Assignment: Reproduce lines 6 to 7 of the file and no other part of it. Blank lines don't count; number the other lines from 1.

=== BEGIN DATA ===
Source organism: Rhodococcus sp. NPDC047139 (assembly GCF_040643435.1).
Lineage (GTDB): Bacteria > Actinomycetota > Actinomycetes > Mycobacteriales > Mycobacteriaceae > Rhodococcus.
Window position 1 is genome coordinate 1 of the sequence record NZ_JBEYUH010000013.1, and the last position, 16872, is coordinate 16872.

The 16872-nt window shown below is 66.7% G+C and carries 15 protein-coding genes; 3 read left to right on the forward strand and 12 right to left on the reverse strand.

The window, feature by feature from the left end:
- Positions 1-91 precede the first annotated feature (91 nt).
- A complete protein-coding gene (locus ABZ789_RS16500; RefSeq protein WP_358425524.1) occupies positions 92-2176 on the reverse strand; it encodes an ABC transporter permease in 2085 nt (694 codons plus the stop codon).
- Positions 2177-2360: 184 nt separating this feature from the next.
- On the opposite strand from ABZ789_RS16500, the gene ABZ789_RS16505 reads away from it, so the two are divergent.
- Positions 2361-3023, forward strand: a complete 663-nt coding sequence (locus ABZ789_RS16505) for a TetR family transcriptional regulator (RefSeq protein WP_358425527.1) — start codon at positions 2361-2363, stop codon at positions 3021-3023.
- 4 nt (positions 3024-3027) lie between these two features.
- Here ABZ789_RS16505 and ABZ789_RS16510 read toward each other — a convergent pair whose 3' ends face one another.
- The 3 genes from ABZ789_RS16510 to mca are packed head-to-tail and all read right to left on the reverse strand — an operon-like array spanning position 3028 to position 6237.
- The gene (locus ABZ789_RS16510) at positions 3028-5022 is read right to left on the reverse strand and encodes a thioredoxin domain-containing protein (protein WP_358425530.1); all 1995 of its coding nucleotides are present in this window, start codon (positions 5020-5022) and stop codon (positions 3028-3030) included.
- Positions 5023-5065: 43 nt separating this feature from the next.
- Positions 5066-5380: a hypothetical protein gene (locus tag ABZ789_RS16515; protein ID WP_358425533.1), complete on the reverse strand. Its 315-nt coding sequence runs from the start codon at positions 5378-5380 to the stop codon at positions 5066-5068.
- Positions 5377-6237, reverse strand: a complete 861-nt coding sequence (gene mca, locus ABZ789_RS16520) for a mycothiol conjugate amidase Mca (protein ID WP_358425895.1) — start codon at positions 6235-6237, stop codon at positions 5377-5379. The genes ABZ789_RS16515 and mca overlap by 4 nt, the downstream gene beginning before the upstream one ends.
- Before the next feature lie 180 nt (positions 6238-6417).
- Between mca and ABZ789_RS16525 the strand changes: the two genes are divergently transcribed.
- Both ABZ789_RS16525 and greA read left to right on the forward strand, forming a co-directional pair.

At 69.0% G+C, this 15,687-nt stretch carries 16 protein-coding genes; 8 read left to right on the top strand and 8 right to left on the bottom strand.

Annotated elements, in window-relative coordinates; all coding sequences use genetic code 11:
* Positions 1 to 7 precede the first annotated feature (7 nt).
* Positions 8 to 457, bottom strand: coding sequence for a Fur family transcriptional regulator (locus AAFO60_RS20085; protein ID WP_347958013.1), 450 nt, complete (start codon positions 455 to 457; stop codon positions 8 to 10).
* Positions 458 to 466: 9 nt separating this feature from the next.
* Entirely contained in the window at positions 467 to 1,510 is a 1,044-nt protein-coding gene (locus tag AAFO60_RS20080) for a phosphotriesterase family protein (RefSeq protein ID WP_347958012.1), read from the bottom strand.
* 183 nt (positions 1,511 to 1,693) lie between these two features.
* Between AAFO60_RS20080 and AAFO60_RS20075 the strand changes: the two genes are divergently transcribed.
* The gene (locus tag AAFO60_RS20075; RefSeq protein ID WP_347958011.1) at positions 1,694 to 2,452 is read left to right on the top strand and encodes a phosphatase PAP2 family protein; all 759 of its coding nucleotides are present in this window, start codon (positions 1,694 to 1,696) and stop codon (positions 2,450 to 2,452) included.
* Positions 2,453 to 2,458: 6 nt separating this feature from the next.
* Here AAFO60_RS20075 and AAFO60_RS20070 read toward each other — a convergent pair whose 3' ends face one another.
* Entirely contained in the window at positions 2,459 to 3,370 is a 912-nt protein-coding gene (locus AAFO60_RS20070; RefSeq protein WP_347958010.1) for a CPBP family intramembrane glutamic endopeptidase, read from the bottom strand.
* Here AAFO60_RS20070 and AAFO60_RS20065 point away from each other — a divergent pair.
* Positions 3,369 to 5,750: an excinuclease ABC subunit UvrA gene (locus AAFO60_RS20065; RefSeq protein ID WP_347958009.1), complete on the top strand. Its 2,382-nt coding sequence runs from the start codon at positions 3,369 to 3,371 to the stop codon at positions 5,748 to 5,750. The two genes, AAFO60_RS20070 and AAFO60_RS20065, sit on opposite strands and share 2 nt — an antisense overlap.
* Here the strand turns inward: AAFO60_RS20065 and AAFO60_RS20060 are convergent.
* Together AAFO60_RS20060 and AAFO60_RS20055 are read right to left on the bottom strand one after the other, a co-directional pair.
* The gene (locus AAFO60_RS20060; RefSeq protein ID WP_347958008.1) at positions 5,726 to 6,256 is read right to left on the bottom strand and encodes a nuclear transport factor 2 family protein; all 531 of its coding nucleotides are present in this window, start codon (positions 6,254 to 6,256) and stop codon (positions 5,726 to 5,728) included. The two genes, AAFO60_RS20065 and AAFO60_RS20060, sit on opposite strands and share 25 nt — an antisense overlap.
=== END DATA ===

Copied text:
- Positions 1-91 precede the first annotated feature (91 nt).
- A complete protein-coding gene (locus ABZ789_RS16500; RefSeq protein WP_358425524.1) occupies positions 92-2176 on the reverse strand; it encodes an ABC transporter permease in 2085 nt (694 codons plus the stop codon).